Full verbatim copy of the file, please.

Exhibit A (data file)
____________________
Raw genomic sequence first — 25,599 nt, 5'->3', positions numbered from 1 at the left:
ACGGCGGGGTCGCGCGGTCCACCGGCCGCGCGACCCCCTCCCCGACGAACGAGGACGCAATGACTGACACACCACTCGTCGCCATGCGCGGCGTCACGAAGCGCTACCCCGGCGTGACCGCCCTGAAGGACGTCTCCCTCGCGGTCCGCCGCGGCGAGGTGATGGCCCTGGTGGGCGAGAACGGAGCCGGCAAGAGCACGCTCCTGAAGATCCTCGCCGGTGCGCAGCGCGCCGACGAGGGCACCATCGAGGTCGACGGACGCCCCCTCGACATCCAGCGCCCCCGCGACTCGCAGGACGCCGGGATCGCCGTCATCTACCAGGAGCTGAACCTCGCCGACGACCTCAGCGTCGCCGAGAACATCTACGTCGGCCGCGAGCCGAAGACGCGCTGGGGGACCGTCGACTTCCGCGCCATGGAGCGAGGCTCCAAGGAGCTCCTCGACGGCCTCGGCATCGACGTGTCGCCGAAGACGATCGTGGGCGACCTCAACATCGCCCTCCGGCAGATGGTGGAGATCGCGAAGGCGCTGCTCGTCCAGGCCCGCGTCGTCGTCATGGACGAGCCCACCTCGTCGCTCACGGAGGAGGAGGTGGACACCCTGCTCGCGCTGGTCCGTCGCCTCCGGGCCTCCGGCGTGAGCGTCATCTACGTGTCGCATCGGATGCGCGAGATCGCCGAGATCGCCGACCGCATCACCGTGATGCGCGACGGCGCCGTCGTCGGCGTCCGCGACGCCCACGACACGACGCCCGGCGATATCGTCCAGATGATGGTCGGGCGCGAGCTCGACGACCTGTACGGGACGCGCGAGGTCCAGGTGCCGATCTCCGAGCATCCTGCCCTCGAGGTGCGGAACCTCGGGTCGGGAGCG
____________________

Raw genomic sequence first — 25,599 nt, 5'->3', positions numbered from 1 at the left:
ACGGCGGGGTCGCGCGGTCCACCGGCCGCGCGACCCCCTCCCCGACGAACGAGGACGCAATGACTGACACACCACTCGTCGCCATGCGCGGCGTCACGAAGCGCTACCCCGGCGTGACCGCCCTGAAGGACGTCTCCCTCGCGGTCCGCCGCGGCGAGGTGATGGCCCTGGTGGGCGAGAACGGAGCCGGCAAGAGCACGCTCCTGAAGATCCTCGCCGGTGCGCAGCGCGCCGACGAGGGCACCATCGAGGTCGACGGACGCCCCCTCGACATCCAGCGCCCCCGCGACTCGCAGGACGCCGGGATCGCCGTCATCTACCAGGAGCTGAACCTCGCCGACGACCTCAGCGTCGCCGAGAACATCTACGTCGGCCGCGAGCCGAAGACGCGCTGGGGGACCGTCGACTTCCGCGCCATGGAGCGAGGCTCCAAGGAGCTCCTCGACGGCCTCGGCATCGACGTGTCGCCGAAGACGATCGTGGGCGACCTCAACATCGCCCTCCGGCAGATGGTGGAGATCGCGAAGGCGCTGCTCGTCCAGGCCCGCGTCGTCGTCATGGACGAGCCCACCTCGTCGCTCACGGAGGAGGAGGTGGACACCCTGCTCGCGCTGGTCCGTCGCCTCCGGGCCTCCGGCGTGAGCGTCATCTACGTGTCGCATCGGATGCGCGAGATCGCCGAGATCGCCGACCGCATCACCGTGATGCGCGACGGCGCCGTCGTCGGCGTCCGCGACGCCCACGACACGACGCCCGGCGATATCGTCCAGATGATGGTCGGGCGCGAGCTCGACGACCTGTACGGGACGCGCGAGGTCCAGGTGCCGATCTCCGAGCATCCTGCCCTCGAGGTGCGGAACCTCGGGTCGGGAGCG